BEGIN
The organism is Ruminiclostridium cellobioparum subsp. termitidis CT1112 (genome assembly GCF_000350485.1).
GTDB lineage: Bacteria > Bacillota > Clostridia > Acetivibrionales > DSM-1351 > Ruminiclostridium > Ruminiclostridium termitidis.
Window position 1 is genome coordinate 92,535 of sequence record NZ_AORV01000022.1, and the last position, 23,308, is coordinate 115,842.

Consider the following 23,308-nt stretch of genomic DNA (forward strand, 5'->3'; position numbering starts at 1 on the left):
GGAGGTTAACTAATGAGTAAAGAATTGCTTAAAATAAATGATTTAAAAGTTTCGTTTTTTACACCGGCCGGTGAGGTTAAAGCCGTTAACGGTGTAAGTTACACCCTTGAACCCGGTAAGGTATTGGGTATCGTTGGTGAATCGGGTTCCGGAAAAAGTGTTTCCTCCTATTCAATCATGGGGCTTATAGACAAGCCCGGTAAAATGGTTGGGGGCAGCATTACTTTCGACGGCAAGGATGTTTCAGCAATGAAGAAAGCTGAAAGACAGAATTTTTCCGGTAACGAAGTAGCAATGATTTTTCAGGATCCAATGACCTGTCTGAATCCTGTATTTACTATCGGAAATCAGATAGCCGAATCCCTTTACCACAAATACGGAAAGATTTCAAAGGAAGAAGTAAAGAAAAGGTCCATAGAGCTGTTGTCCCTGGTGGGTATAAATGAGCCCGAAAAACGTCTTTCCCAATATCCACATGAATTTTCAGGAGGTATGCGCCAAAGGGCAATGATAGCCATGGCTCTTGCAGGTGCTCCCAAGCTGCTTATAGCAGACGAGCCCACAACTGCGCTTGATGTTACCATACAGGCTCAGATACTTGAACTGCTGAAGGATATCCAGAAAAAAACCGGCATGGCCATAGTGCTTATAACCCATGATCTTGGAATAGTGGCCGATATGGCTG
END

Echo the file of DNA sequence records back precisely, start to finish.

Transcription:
The organism is Ruminiclostridium cellobioparum subsp. termitidis CT1112 (genome assembly GCF_000350485.1).
GTDB lineage: Bacteria > Bacillota > Clostridia > Acetivibrionales > DSM-1351 > Ruminiclostridium > Ruminiclostridium termitidis.
Window position 1 is genome coordinate 92,535 of sequence record NZ_AORV01000022.1, and the last position, 23,308, is coordinate 115,842.

Consider the following 23,308-nt stretch of genomic DNA (forward strand, 5'->3'; position numbering starts at 1 on the left):
GGAGGTTAACTAATGAGTAAAGAATTGCTTAAAATAAATGATTTAAAAGTTTCGTTTTTTACACCGGCCGGTGAGGTTAAAGCCGTTAACGGTGTAAGTTACACCCTTGAACCCGGTAAGGTATTGGGTATCGTTGGTGAATCGGGTTCCGGAAAAAGTGTTTCCTCCTATTCAATCATGGGGCTTATAGACAAGCCCGGTAAAATGGTTGGGGGCAGCATTACTTTCGACGGCAAGGATGTTTCAGCAATGAAGAAAGCTGAAAGACAGAATTTTTCCGGTAACGAAGTAGCAATGATTTTTCAGGATCCAATGACCTGTCTGAATCCTGTATTTACTATCGGAAATCAGATAGCCGAATCCCTTTACCACAAATACGGAAAGATTTCAAAGGAAGAAGTAAAGAAAAGGTCCATAGAGCTGTTGTCCCTGGTGGGTATAAATGAGCCCGAAAAACGTCTTTCCCAATATCCACATGAATTTTCAGGAGGTATGCGCCAAAGGGCAATGATAGCCATGGCTCTTGCAGGTGCTCCCAAGCTGCTTATAGCAGACGAGCCCACAACTGCGCTTGATGTTACCATACAGGCTCAGATACTTGAACTGCTGAAGGATATCCAGAAAAAAACCGGCATGGCCATAGTGCTTATAACCCATGATCTTGGAATAGTGGCCGATATGGCTG